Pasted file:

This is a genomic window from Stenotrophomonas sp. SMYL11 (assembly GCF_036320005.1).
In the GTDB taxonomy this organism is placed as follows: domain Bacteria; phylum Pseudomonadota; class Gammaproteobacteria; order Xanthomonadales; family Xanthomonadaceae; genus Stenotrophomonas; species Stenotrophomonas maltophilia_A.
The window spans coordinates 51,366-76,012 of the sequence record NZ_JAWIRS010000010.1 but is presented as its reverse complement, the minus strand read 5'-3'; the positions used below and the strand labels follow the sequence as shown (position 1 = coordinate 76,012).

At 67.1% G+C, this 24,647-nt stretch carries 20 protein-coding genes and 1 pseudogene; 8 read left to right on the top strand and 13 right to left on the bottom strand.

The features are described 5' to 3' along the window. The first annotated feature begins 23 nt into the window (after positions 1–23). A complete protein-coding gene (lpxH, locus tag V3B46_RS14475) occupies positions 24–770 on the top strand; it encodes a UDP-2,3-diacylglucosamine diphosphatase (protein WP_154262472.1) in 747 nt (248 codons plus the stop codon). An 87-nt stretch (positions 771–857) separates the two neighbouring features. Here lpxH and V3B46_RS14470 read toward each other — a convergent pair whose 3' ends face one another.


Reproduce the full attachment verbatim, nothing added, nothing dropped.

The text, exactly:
This is a genomic window from Stenotrophomonas sp. SMYL11 (assembly GCF_036320005.1).
In the GTDB taxonomy this organism is placed as follows: domain Bacteria; phylum Pseudomonadota; class Gammaproteobacteria; order Xanthomonadales; family Xanthomonadaceae; genus Stenotrophomonas; species Stenotrophomonas maltophilia_A.
The window spans coordinates 51,366-76,012 of the sequence record NZ_JAWIRS010000010.1 but is presented as its reverse complement, the minus strand read 5'-3'; the positions used below and the strand labels follow the sequence as shown (position 1 = coordinate 76,012).

At 67.1% G+C, this 24,647-nt stretch carries 20 protein-coding genes and 1 pseudogene; 8 read left to right on the top strand and 13 right to left on the bottom strand.

The features are described 5' to 3' along the window. The first annotated feature begins 23 nt into the window (after positions 1–23). A complete protein-coding gene (lpxH, locus tag V3B46_RS14475) occupies positions 24–770 on the top strand; it encodes a UDP-2,3-diacylglucosamine diphosphatase (protein WP_154262472.1) in 747 nt (248 codons plus the stop codon). An 87-nt stretch (positions 771–857) separates the two neighbouring features. Here lpxH and V3B46_RS14470 read toward each other — a convergent pair whose 3' ends face one another.